The CHDI Foundation is providing reagents, domain knowledge, and funding to help companies reposition their predevelopment compounds and failed drug candidates as potential therapeutics for Huntington Disease (HD).
The foundation works with an international network of scientists to discover and develop drugs that slow the progression of HD. It seeks to accelerate the discovery process by serving as a “collaborative enabler” encouraging the development of practical ideas, useful research materials, and powerful technologies, often by providing financial support.
Hyunsun Park, Ph.D., director, translational biology at CHDI, described the foundation’s in vitro/in vivo assay platforms, as well as the capabilities of its clinical team to help biotech and pharma companies reposition drugs as potential HD treatments.
CHDI has built an extensive list of target molecules implicated in HD pathogenesis, according to Dr. Park, who explained that “one of CHDI’s approaches to validate these targets is to interrogate the function of these targets using pharmacological tools. We have been reaching out to various biotech and pharmaceutical companies that have compounds that were developed against some of the targets with a view to establishing collaborations to test their efficacy in HD preclinical models.”
CHDI has implemented cellular and ex vivo HD models to measure electrophysiological or cellular read-outs that are manifested by expression of mutant huntingtin protein.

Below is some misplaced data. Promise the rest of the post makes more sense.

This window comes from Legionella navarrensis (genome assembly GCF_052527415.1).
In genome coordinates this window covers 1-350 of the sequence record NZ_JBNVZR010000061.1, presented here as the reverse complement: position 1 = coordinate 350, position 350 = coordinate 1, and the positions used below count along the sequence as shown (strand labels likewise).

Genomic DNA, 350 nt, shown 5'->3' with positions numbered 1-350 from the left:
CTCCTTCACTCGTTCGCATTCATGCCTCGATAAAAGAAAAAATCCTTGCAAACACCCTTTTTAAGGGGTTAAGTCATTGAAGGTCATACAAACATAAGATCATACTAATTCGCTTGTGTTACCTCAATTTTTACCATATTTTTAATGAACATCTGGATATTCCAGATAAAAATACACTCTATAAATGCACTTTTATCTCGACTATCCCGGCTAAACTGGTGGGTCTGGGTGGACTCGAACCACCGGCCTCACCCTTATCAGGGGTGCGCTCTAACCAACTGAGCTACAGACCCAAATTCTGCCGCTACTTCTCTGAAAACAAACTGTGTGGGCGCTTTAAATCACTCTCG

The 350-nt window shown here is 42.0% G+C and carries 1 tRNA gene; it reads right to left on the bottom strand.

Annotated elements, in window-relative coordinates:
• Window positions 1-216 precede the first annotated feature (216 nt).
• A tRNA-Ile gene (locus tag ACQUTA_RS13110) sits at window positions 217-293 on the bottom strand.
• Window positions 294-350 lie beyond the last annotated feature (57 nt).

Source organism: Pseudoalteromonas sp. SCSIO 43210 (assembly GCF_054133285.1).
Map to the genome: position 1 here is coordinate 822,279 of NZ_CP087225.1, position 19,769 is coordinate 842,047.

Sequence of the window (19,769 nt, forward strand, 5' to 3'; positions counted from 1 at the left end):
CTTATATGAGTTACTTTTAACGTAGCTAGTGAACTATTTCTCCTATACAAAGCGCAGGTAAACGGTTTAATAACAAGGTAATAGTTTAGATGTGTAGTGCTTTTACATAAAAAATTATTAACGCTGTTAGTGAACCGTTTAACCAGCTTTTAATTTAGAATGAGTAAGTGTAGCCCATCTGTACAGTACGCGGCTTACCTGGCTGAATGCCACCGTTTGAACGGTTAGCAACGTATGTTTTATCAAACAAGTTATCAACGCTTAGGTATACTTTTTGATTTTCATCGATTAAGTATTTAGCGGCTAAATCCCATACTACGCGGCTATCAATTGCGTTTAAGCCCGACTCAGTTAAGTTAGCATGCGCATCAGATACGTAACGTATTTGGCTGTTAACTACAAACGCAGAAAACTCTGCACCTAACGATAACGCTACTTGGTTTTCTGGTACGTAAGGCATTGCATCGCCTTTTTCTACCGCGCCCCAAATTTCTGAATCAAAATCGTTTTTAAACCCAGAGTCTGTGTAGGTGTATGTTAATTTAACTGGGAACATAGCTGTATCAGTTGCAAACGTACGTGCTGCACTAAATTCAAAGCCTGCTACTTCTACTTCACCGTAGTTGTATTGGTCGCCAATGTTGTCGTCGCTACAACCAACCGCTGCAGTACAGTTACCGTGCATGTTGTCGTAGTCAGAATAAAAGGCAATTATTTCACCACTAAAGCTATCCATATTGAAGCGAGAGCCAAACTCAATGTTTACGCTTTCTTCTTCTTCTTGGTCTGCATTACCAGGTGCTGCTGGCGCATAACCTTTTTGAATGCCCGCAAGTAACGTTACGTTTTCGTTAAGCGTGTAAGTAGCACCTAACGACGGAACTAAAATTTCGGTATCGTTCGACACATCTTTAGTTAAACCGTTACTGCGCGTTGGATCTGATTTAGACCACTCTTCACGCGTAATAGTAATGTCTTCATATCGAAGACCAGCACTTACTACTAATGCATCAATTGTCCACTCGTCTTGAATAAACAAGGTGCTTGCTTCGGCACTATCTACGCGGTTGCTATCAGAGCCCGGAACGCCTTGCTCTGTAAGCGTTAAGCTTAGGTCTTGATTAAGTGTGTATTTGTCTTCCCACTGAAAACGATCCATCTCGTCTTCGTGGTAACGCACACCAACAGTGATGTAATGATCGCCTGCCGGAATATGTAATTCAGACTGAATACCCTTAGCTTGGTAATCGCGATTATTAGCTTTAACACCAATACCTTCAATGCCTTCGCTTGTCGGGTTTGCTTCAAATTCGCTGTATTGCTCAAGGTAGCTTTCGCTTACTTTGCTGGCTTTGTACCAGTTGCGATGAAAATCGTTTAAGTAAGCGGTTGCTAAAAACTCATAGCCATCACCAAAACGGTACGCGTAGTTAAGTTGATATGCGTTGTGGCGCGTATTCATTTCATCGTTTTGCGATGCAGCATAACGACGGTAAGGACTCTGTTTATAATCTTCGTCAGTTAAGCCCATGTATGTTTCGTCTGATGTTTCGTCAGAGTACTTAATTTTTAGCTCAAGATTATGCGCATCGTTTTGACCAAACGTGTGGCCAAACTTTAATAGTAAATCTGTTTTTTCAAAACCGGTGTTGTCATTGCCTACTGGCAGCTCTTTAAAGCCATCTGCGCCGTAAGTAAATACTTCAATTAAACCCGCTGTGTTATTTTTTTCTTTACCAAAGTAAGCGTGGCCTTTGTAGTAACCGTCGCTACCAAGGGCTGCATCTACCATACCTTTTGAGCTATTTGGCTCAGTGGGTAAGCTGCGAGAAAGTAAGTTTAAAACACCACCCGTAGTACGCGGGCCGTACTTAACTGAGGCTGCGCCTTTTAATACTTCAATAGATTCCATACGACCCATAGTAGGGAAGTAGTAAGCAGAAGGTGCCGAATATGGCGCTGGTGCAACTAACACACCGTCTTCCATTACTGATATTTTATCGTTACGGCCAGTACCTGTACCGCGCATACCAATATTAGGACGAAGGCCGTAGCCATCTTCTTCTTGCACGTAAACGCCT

CHDI has also funded multiple research projects to develop HD transgenic animals, including rodents and larger mammals such as sheep, mini-pigs, and primates. “We continuously characterize and evaluate the transgenic animals in order to come up with outcome measures that are most relevant to HD pathophysiology and then develop test batteries that can be applied for compound development,” Dr. Park explained.
Unique elements of preclinical bioassays, for example, include in vitro and in vivo assays, “that truly reflect the cellular dysfunction or disease progression caused by mutant huntingtin protein. For example, we have been using chronic, neurodegenerative HD transgenic rodent models for preclinical testing. It takes six months to two years to evaluate a single compound in various test batteries including motor, behavior, cognitive, as well as brain imaging.”
“An important part of what CHDI does involves directing our own research programs; we don’t simply give out funding and reagents to third parties. CHDI employs science directors who drive their own projects aimed at specific molecular targets that look promising in HD. Although we don’t have our own wet labs we use CROs to carry out research directed by CHDI’s scientists.”
The foundation formed an outreach team about a year ago and has been in discussion with firms to assess the possibility of testing their compounds in HD preclinical models and potentially repositioning for HD indication. “None have advanced to the clinic as yet, but we are hopeful that will change in the next year or two," Dr. Park added.